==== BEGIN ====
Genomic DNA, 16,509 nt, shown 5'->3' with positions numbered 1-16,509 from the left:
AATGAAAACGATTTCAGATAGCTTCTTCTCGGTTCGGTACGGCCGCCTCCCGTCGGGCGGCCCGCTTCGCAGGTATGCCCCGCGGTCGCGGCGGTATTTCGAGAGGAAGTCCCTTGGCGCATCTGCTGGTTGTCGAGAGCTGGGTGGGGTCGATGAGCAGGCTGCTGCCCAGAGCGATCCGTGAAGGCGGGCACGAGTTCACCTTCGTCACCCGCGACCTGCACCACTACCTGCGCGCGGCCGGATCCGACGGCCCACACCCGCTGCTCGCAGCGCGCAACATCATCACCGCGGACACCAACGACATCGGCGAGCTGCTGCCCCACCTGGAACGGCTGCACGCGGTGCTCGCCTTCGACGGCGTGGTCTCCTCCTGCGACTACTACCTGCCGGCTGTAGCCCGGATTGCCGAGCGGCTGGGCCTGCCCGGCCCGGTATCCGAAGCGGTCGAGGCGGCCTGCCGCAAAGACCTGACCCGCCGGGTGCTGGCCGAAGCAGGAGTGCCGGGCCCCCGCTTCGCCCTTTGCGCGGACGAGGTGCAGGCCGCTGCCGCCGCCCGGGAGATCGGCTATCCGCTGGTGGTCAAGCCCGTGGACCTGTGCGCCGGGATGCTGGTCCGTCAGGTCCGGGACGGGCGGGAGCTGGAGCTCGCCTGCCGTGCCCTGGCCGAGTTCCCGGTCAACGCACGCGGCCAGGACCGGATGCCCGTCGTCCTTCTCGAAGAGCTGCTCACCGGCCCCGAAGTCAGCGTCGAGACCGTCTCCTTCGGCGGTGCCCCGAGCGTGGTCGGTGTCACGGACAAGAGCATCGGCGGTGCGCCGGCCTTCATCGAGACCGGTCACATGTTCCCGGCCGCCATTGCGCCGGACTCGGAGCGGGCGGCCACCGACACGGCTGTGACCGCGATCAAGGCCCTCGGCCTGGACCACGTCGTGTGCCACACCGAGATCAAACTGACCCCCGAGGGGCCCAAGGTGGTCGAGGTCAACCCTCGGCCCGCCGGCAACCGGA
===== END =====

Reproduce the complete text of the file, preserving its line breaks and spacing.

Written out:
Genomic DNA, 16,509 nt, shown 5'->3' with positions numbered 1-16,509 from the left:
AATGAAAACGATTTCAGATAGCTTCTTCTCGGTTCGGTACGGCCGCCTCCCGTCGGGCGGCCCGCTTCGCAGGTATGCCCCGCGGTCGCGGCGGTATTTCGAGAGGAAGTCCCTTGGCGCATCTGCTGGTTGTCGAGAGCTGGGTGGGGTCGATGAGCAGGCTGCTGCCCAGAGCGATCCGTGAAGGCGGGCACGAGTTCACCTTCGTCACCCGCGACCTGCACCACTACCTGCGCGCGGCCGGATCCGACGGCCCACACCCGCTGCTCGCAGCGCGCAACATCATCACCGCGGACACCAACGACATCGGCGAGCTGCTGCCCCACCTGGAACGGCTGCACGCGGTGCTCGCCTTCGACGGCGTGGTCTCCTCCTGCGACTACTACCTGCCGGCTGTAGCCCGGATTGCCGAGCGGCTGGGCCTGCCCGGCCCGGTATCCGAAGCGGTCGAGGCGGCCTGCCGCAAAGACCTGACCCGCCGGGTGCTGGCCGAAGCAGGAGTGCCGGGCCCCCGCTTCGCCCTTTGCGCGGACGAGGTGCAGGCCGCTGCCGCCGCCCGGGAGATCGGCTATCCGCTGGTGGTCAAGCCCGTGGACCTGTGCGCCGGGATGCTGGTCCGTCAGGTCCGGGACGGGCGGGAGCTGGAGCTCGCCTGCCGTGCCCTGGCCGAGTTCCCGGTCAACGCACGCGGCCAGGACCGGATGCCCGTCGTCCTTCTCGAAGAGCTGCTCACCGGCCCCGAAGTCAGCGTCGAGACCGTCTCCTTCGGCGGTGCCCCGAGCGTGGTCGGTGTCACGGACAAGAGCATCGGCGGTGCGCCGGCCTTCATCGAGACCGGTCACATGTTCCCGGCCGCCATTGCGCCGGACTCGGAGCGGGCGGCCACCGACACGGCTGTGACCGCGATCAAGGCCCTCGGCCTGGACCACGTCGTGTGCCACACCGAGATCAAACTGACCCCCGAGGGGCCCAAGGTGGTCGAGGTCAACCCTCGGCCCGCCGGCAACCGGA